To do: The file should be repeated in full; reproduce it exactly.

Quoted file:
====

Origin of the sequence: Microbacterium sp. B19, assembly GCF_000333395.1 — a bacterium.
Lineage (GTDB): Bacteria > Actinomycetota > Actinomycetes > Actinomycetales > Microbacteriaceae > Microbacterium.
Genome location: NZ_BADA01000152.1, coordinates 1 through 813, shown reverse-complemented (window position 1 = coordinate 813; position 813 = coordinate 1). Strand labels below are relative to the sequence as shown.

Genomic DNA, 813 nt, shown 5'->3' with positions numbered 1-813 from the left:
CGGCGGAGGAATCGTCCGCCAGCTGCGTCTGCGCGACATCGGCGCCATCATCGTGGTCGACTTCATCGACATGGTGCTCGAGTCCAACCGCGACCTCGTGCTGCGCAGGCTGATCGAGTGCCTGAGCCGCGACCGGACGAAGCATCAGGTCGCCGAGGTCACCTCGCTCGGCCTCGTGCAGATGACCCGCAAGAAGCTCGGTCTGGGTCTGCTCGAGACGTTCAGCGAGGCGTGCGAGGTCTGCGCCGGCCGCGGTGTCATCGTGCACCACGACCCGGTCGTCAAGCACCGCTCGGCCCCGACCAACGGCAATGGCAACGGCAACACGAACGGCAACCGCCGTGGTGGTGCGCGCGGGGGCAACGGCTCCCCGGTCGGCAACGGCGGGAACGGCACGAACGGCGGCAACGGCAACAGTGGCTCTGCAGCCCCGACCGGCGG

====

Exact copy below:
Origin of the sequence: Microbacterium sp. B19, assembly GCF_000333395.1 — a bacterium.
Lineage (GTDB): Bacteria > Actinomycetota > Actinomycetes > Actinomycetales > Microbacteriaceae > Microbacterium.
Genome location: NZ_BADA01000152.1, coordinates 1 through 813, shown reverse-complemented (window position 1 = coordinate 813; position 813 = coordinate 1). Strand labels below are relative to the sequence as shown.

Genomic DNA, 813 nt, shown 5'->3' with positions numbered 1-813 from the left:
CGGCGGAGGAATCGTCCGCCAGCTGCGTCTGCGCGACATCGGCGCCATCATCGTGGTCGACTTCATCGACATGGTGCTCGAGTCCAACCGCGACCTCGTGCTGCGCAGGCTGATCGAGTGCCTGAGCCGCGACCGGACGAAGCATCAGGTCGCCGAGGTCACCTCGCTCGGCCTCGTGCAGATGACCCGCAAGAAGCTCGGTCTGGGTCTGCTCGAGACGTTCAGCGAGGCGTGCGAGGTCTGCGCCGGCCGCGGTGTCATCGTGCACCACGACCCGGTCGTCAAGCACCGCTCGGCCCCGACCAACGGCAATGGCAACGGCAACACGAACGGCAACCGCCGTGGTGGTGCGCGCGGGGGCAACGGCTCCCCGGTCGGCAACGGCGGGAACGGCACGAACGGCGGCAACGGCAACAGTGGCTCTGCAGCCCCGACCGGCGG